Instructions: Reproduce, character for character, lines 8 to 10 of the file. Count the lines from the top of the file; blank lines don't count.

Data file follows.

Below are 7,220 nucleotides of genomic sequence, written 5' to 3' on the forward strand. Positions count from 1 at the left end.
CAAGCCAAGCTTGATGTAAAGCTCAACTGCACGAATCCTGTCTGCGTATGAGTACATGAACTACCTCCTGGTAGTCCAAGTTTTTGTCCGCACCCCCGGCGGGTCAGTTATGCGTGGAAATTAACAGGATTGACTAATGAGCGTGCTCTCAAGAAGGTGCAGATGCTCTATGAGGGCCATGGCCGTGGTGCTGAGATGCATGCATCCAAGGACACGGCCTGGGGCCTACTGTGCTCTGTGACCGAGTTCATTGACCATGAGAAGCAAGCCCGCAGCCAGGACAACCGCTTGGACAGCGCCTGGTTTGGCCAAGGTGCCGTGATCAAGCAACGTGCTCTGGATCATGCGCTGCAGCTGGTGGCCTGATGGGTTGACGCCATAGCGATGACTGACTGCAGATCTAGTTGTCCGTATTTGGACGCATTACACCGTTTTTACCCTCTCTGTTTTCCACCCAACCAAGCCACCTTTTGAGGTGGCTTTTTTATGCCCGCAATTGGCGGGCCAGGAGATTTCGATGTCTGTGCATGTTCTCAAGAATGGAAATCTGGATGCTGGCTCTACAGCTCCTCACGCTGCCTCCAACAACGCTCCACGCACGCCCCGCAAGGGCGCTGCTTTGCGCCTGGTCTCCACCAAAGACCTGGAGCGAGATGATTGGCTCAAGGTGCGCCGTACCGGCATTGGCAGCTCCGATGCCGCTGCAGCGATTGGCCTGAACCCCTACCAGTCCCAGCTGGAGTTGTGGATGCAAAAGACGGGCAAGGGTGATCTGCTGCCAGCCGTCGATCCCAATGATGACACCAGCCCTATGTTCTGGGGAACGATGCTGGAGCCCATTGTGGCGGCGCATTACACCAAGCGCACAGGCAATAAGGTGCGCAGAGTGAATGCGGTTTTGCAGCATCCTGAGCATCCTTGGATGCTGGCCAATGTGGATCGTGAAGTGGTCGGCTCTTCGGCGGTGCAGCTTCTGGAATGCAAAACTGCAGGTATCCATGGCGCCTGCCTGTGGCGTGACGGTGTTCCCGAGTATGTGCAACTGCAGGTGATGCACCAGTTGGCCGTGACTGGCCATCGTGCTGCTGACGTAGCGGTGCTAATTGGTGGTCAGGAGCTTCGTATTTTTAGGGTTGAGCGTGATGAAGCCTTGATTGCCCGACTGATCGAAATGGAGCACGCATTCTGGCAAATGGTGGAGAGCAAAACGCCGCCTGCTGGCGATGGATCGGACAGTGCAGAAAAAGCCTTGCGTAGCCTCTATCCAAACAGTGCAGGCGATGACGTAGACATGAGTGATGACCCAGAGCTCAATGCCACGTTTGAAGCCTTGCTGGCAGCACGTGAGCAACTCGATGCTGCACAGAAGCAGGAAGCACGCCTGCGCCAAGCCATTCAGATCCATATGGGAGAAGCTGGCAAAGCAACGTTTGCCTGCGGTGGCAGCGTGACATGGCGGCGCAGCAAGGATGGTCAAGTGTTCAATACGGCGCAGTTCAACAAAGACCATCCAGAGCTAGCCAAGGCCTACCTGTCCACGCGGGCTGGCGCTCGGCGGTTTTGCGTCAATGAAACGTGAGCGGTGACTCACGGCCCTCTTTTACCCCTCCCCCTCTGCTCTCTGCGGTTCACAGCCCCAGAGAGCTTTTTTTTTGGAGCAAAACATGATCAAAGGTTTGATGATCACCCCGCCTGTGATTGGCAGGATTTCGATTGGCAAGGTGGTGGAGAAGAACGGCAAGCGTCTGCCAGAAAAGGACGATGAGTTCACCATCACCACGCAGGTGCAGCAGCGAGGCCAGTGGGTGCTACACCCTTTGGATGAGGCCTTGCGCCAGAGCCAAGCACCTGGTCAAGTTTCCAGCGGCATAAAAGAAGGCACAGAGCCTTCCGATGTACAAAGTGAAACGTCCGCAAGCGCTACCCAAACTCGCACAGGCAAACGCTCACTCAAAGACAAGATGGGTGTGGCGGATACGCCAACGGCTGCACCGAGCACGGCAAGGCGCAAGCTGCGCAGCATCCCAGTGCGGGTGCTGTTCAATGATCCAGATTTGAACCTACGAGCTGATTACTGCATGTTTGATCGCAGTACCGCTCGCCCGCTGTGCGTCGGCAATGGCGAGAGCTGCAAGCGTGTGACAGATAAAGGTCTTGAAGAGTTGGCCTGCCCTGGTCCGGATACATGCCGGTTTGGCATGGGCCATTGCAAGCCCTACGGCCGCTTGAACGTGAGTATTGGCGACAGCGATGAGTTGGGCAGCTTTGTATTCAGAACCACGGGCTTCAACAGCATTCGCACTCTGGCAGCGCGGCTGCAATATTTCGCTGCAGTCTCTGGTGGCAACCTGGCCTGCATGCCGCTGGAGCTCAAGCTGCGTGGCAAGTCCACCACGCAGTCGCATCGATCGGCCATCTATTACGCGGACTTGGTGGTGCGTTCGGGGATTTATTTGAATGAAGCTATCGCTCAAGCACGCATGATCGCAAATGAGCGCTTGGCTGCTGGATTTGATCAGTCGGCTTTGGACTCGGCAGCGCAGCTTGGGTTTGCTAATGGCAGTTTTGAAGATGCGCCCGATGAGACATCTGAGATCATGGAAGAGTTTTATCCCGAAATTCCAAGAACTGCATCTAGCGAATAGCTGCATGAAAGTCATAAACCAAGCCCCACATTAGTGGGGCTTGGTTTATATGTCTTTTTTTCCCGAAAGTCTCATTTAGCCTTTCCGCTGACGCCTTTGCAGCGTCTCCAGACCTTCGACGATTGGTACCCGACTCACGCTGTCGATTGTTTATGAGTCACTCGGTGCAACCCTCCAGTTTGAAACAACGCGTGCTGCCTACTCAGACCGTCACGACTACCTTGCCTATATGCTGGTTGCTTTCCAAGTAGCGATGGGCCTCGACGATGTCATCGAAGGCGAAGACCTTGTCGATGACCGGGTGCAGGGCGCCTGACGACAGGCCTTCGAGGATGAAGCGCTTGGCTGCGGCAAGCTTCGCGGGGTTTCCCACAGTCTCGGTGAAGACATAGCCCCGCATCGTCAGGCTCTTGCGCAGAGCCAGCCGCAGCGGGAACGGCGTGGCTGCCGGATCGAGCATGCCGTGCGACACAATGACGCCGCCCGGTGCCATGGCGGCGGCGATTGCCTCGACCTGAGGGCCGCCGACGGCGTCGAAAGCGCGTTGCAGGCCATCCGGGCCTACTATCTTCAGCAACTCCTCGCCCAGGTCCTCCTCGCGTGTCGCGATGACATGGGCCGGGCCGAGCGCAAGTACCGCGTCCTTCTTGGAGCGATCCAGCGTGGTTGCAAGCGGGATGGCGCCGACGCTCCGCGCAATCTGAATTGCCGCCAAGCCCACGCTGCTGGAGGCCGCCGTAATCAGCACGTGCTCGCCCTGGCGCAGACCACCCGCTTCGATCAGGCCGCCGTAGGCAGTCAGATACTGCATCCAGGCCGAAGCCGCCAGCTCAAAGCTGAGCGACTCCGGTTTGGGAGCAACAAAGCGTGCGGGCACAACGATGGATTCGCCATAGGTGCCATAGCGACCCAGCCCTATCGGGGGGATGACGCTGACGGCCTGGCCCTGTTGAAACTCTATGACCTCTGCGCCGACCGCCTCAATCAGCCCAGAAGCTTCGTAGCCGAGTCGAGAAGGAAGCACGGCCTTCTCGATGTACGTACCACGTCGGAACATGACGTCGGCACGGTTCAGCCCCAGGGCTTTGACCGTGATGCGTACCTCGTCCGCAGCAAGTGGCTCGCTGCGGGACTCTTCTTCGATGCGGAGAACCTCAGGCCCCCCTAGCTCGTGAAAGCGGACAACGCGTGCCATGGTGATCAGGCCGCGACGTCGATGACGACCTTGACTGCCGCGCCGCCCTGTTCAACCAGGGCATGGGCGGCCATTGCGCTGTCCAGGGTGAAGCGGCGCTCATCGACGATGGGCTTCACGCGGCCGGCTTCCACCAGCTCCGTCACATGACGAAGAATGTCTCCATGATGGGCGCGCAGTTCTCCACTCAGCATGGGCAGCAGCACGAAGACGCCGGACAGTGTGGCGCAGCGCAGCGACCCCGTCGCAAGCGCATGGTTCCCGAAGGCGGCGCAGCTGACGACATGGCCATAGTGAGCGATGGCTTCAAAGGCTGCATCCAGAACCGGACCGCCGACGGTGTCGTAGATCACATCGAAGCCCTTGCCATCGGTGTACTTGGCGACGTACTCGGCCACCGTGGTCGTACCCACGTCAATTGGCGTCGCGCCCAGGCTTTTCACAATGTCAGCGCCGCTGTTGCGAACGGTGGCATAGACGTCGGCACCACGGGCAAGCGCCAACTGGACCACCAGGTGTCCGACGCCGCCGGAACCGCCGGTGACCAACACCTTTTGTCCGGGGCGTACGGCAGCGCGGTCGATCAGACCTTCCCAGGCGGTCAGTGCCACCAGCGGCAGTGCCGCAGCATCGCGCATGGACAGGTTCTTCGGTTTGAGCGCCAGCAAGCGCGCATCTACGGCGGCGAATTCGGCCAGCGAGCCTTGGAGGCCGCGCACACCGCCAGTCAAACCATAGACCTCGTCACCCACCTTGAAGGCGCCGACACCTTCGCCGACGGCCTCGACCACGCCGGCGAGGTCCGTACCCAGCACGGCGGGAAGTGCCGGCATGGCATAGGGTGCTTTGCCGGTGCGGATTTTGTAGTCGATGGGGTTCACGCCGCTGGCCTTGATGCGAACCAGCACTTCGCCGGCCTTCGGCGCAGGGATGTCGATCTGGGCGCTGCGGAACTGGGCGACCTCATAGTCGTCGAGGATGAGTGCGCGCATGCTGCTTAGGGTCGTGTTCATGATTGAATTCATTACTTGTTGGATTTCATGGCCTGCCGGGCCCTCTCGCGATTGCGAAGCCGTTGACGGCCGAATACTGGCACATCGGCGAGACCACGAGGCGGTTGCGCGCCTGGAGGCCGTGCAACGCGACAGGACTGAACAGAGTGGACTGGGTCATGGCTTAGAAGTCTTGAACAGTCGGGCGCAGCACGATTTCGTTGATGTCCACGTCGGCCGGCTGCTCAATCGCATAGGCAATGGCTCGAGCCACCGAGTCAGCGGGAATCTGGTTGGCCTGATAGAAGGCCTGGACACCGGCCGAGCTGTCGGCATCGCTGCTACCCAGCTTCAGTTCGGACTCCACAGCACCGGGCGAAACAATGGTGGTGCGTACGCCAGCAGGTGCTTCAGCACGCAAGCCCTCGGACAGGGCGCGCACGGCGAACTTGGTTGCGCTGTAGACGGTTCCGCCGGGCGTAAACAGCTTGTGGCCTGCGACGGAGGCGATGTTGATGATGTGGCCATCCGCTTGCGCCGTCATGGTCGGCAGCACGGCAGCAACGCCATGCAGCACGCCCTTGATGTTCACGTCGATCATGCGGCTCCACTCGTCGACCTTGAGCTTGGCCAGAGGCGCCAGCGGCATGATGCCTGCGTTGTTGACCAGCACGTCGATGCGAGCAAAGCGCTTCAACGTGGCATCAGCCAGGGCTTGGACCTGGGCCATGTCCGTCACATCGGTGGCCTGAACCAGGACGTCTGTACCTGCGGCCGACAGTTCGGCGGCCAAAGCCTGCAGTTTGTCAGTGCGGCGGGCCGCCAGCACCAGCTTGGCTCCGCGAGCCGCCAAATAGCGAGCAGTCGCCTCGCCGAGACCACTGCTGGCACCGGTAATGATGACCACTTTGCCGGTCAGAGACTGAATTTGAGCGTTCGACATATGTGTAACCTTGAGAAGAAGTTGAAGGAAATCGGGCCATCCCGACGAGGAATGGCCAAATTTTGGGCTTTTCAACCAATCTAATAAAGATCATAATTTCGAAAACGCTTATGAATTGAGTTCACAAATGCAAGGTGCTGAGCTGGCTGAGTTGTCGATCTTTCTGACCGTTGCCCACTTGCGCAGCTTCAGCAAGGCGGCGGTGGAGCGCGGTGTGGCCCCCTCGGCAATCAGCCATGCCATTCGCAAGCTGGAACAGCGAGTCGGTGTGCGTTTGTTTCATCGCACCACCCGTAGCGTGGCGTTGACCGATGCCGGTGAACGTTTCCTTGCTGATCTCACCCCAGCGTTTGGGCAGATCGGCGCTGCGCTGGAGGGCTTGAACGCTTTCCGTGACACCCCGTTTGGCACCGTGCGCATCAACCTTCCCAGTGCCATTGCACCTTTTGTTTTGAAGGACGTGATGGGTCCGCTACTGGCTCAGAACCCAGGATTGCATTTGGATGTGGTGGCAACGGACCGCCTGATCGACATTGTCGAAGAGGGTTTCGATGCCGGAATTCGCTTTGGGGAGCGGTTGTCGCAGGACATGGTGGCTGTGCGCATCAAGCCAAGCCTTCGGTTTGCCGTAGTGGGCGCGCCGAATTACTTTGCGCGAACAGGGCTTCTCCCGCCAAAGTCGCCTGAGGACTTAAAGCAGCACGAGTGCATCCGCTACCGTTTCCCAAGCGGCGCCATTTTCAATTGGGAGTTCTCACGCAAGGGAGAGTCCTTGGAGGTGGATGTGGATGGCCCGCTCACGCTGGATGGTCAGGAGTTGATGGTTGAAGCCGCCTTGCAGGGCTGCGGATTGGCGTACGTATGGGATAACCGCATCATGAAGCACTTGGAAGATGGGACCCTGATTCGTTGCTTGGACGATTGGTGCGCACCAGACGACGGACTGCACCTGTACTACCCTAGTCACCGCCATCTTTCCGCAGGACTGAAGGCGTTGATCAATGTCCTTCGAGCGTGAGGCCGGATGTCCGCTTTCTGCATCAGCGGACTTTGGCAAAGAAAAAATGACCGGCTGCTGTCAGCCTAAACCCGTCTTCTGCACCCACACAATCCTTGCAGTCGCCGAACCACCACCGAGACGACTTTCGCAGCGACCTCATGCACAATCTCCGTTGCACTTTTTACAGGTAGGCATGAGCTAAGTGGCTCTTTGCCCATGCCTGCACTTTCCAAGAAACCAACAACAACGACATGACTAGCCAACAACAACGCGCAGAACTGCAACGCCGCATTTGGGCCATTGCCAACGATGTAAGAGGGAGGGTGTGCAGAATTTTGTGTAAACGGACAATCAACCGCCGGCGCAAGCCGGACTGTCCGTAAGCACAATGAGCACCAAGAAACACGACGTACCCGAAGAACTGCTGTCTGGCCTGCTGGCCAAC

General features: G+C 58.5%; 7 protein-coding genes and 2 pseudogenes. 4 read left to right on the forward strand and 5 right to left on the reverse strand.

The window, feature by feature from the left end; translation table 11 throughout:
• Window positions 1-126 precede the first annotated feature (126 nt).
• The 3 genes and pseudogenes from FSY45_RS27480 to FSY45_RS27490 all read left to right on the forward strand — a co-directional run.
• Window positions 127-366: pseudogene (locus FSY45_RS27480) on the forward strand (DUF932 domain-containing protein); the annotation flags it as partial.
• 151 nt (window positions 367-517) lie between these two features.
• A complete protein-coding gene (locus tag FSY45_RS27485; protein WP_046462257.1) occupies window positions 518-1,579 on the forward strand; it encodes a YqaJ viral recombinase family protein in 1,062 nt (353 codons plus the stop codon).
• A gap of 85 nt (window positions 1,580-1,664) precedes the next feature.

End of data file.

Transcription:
• 151 nt (window positions 367-517) lie between these two features.
• A complete protein-coding gene (locus tag FSY45_RS27485; protein WP_046462257.1) occupies window positions 518-1,579 on the forward strand; it encodes a YqaJ viral recombinase family protein in 1,062 nt (353 codons plus the stop codon).
• A gap of 85 nt (window positions 1,580-1,664) precedes the next feature.